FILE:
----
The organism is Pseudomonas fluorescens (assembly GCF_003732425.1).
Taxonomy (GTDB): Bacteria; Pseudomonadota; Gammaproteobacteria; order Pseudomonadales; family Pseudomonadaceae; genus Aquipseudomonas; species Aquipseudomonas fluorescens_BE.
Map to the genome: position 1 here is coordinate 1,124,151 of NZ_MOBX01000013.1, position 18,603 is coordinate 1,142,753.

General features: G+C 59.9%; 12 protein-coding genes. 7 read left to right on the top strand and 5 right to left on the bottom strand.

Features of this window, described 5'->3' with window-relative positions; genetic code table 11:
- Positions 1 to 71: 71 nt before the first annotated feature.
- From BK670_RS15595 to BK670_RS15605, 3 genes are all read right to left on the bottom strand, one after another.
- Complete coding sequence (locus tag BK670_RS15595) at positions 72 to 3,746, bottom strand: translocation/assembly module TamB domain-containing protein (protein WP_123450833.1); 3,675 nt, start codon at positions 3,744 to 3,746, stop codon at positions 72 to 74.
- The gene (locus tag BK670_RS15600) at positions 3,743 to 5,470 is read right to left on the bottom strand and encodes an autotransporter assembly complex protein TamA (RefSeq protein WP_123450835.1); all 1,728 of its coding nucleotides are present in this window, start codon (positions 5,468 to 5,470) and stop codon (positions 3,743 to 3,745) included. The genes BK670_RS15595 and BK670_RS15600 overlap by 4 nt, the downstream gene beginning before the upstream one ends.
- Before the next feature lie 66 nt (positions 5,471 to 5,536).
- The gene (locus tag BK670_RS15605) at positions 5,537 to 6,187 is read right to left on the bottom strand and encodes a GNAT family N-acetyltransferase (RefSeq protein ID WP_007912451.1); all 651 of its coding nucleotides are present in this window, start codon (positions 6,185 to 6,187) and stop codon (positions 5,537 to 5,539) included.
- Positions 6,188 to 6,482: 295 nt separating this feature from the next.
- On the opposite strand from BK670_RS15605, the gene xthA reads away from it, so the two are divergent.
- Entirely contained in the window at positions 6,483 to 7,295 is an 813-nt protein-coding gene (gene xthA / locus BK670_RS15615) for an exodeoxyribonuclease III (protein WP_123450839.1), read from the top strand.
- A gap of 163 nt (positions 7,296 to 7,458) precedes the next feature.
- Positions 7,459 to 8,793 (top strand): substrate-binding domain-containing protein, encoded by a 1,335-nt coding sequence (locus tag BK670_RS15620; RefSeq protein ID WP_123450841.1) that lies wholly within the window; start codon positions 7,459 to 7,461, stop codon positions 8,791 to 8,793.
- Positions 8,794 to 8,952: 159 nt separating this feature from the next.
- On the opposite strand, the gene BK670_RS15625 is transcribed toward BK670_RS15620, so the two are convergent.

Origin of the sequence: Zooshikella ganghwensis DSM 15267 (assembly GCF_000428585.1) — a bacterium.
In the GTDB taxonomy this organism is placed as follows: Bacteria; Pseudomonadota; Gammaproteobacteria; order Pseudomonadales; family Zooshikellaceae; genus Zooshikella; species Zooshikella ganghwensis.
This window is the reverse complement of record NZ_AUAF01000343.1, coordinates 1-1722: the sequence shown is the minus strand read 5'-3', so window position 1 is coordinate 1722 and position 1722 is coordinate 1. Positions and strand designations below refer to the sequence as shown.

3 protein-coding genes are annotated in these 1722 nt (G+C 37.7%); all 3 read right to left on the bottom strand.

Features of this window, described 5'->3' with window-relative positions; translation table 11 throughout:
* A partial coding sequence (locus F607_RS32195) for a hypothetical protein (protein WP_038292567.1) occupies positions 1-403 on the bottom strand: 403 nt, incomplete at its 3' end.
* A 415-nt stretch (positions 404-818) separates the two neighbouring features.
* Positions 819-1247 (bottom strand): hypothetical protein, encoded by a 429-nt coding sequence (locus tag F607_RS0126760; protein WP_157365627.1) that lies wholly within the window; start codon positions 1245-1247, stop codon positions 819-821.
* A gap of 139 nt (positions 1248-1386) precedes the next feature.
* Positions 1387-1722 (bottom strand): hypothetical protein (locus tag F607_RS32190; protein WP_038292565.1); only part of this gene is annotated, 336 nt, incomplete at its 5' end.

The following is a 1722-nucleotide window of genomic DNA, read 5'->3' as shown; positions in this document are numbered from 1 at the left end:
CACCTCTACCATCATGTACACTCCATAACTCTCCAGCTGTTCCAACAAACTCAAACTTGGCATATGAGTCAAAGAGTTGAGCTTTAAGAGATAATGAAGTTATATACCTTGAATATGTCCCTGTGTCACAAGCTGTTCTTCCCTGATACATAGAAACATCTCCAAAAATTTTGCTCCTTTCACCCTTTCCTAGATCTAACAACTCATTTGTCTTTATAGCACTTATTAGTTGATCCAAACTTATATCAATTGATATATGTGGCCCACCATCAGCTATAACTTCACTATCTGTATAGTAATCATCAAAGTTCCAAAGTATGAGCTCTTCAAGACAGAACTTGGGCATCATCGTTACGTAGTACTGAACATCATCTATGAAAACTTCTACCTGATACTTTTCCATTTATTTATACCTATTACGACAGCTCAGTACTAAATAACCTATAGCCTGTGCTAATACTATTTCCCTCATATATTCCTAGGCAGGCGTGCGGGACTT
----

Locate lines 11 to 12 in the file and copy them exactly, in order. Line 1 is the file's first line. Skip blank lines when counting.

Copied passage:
- The gene (locus tag BK670_RS15605) at positions 5,537 to 6,187 is read right to left on the bottom strand and encodes a GNAT family N-acetyltransferase (RefSeq protein ID WP_007912451.1); all 651 of its coding nucleotides are present in this window, start codon (positions 6,185 to 6,187) and stop codon (positions 5,537 to 5,539) included.
- Positions 6,188 to 6,482: 295 nt separating this feature from the next.